I don't know anything about your local laws, but I know a great deal about professional piercing and I must say that it absolutely should take place out of a proper studio and not a home.
You can find out about the personal and environmental criteria set as an industry standard by the Association of Professional Piercers in the application for membership on this page: http://www.safepiercing.org/join-the-app/types-of-memberships/
You must have an autoclave that is spore tested regularly by an outside service, a separate enclosed area for piercing, a seperate steriliztion room, and much more.
June 25th, 2012
I received a message from a girl who was interested in becoming a piercer:
I've been interested in becoming a piercing artist for a while and have asked about apprenticeships, but have had no luck until today when one of the artists at a nearby shop said that he would apprentice me for one hundred dollars a week. Should I consider this? Would a reputable place ask for this or are they just interested in getting my money?
This is something I'm serious about doing and am willing to do anything for at this point.
June 14th, 2010
I got this lovely message, which I guess I have to label "fanmail" from a Facebook friend:
Hey there, thanks for friending me. It's nice to see my biggest inspiration on Facebook. Love the book btw, I just bought another copy for my girlfriend who is starting her apprenticeship. You've helped me with so much in the past, and I feel to be so much more educated because of it.
I'm sure you don't remember viewing my photobucket portfolio, but the comments you responding to me in the return email helped alot, and the fact that you took the time to do it was awesome. Keep doing what your doing. I love it. Educate the world, this industry needs more people like you to go above, beyond, and inspire piercers like myself to do the same. Medical courses, the in depth attention to proper aftercare, and so much more.
It's sad to see some "piercers" that don't take that kind of initiative to achieve what you have. Keep in touch, you're a beautiful person, a master of the trade, and an asset to this industries growth and popularity. Thanks again for everything.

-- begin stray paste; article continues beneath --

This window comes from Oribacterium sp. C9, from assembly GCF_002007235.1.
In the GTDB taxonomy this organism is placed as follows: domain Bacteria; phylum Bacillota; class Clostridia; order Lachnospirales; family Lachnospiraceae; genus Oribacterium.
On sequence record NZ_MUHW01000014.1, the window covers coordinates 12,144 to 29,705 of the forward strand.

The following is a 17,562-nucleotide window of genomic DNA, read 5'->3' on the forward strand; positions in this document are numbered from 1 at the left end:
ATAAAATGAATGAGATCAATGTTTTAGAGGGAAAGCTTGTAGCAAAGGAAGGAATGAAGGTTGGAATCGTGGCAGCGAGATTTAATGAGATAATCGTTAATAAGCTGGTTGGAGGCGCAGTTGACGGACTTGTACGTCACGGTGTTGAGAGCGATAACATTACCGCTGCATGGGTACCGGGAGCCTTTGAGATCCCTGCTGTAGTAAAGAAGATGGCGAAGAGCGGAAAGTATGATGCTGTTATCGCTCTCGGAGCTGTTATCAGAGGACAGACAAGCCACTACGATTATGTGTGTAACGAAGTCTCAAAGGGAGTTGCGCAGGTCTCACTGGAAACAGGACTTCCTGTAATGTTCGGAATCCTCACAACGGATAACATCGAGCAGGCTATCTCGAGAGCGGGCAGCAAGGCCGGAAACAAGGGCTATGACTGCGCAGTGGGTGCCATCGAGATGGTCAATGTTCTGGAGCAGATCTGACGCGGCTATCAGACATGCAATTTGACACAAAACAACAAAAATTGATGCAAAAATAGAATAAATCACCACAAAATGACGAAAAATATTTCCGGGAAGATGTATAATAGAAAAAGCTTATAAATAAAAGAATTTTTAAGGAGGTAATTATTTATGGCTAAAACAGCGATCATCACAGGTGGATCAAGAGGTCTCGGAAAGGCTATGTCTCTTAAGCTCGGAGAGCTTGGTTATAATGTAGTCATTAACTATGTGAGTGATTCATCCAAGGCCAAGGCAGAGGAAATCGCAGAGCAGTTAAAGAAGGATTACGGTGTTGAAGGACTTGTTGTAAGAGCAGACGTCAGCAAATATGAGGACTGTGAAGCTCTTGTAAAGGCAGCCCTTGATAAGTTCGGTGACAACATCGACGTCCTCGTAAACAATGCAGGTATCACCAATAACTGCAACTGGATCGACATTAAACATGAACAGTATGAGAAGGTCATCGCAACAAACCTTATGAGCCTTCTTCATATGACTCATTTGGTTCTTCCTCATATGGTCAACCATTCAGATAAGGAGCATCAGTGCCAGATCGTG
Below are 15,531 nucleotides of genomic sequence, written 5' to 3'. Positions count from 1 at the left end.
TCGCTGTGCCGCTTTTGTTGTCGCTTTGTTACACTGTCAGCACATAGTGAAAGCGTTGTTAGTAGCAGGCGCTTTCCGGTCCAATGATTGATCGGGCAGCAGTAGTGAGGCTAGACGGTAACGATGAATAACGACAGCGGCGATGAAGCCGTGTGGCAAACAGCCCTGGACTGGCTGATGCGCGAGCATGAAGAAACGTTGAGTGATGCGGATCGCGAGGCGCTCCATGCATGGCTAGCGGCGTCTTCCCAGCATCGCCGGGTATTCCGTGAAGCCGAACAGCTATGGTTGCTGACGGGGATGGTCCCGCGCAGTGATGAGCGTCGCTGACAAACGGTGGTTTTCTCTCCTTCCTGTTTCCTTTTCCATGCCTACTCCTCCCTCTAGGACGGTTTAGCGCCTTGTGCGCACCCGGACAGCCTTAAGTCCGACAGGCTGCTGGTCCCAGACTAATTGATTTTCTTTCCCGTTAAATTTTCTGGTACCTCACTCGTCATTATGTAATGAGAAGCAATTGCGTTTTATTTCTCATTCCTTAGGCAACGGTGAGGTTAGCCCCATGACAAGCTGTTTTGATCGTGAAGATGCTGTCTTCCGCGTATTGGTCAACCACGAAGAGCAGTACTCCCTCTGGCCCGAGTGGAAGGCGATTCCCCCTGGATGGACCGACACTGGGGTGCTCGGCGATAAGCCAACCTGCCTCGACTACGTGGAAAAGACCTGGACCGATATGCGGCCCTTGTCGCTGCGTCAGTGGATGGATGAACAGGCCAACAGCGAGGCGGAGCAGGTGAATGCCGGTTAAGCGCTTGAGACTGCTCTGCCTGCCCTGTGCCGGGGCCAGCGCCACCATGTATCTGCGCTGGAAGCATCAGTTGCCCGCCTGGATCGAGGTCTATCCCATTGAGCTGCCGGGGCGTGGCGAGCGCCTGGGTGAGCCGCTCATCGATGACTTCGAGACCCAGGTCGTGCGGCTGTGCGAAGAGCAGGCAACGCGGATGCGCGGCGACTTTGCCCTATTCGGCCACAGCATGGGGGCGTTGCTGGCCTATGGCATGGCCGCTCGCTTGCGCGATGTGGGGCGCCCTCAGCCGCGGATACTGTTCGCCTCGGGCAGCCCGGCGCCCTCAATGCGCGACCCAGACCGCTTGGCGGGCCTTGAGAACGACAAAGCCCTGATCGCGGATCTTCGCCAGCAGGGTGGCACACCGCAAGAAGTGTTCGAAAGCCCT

September 16th, 2009
I received this email message from a reader:
September 16th, 2009
I saw this new review of The Piercing Bible on the Barnes & Noble website:
Most Complete Piercing Book on the Planet
Reader Rating See Detailed Ratings
Posted September 15, 2009 I am trying to become a body piercer. It is a notoriously difficult industry to integrate into. This book not only gives you a deep insight into the industry but also the standards required. It covers everything from the piercing rules, through to the equipment and different jewellery types, also different ways of aftercare and advice on what to do if something does go wrong with your piercing! Elayne also shares some personal stories from her vast experience of the body piercing world. Some are rather amusing, some not so but it makes for a very interesting read! The author also gives both Pro's and Con's to each piercing or jewellery choice, which is thorough, informative and very well researched. This book is a must for anybody interested in being a piercer or getting a number of piercings!
August 3rd, 2009
I received this message on my Facebook page from a reader who is hungrily devouring my book and finding it useful as well:
Hi Elayne Just a quick message to say a big THANK YOU for writing The Piercing Bible. I am still relatively new to the art and felt I wasn't getting enough information from my trainer. Needless to say, your book was a God-send. I'm halfway through and only got it three days ago! I have already applied some of your advice in my work with great success. Thanks again! TThat's absoutely wonderful feedback, but I feel concerned that her mentor isn't providing her with information that she feels she needs....